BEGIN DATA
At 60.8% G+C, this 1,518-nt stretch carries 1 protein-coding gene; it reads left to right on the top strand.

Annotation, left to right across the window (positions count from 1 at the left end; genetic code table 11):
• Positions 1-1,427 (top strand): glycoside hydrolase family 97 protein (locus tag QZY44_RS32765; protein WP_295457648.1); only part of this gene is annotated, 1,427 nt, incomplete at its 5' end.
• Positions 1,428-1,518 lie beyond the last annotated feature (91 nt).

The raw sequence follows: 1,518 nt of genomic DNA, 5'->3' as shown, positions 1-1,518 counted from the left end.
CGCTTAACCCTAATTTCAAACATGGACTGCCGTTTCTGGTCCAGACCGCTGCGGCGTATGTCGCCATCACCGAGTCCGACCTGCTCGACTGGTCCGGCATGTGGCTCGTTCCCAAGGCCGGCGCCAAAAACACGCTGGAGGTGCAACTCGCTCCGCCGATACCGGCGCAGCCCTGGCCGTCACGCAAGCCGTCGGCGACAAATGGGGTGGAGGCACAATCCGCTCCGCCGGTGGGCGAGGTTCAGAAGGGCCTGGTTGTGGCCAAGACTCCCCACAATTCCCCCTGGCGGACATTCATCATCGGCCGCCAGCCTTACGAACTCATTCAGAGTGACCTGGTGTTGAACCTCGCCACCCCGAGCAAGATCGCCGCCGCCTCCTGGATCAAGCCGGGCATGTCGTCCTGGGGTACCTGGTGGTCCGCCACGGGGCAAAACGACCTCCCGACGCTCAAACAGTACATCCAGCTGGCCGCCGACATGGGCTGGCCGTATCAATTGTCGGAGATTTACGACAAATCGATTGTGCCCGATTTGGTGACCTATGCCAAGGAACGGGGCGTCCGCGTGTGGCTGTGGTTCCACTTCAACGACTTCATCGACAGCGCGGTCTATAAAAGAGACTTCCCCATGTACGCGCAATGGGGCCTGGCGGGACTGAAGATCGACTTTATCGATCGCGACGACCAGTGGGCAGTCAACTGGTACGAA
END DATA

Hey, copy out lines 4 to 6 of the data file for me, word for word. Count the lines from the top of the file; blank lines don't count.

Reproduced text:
• Positions 1,428-1,518 lie beyond the last annotated feature (91 nt).

The raw sequence follows: 1,518 nt of genomic DNA, 5'->3' as shown, positions 1-1,518 counted from the left end.
CGCTTAACCCTAATTTCAAACATGGACTGCCGTTTCTGGTCCAGACCGCTGCGGCGTATGTCGCCATCACCGAGTCCGACCTGCTCGACTGGTCCGGCATGTGGCTCGTTCCCAAGGCCGGCGCCAAAAACACGCTGGAGGTGCAACTCGCTCCGCCGATACCGGCGCAGCCCTGGCCGTCACGCAAGCCGTCGGCGACAAATGGGGTGGAGGCACAATCCGCTCCGCCGGTGGGCGAGGTTCAGAAGGGCCTGGTTGTGGCCAAGACTCCCCACAATTCCCCCTGGCGGACATTCATCATCGGCCGCCAGCCTTACGAACTCATTCAGAGTGACCTGGTGTTGAACCTCGCCACCCCGAGCAAGATCGCCGCCGCCTCCTGGATCAAGCCGGGCATGTCGTCCTGGGGTACCTGGTGGTCCGCCACGGGGCAAAACGACCTCCCGACGCTCAAACAGTACATCCAGCTGGCCGCCGACATGGGCTGGCCGTATCAATTGTCGGAGATTTACGACAAATCGATTGTGCCCGATTTGGTGACCTATGCCAAGGAACGGGGCGTCCGCGTGTGGCTGTGGTTCCACTTCAACGACTTCATCGACAGCGCGGTCTATAAAAGAGACTTCCCCATGTACGCGCAATGGGGCCTGGCGGGACTGAAGATCGACTTTATCGATCGCGACGACCAGTGGGCAGTCAACTGGTACGAA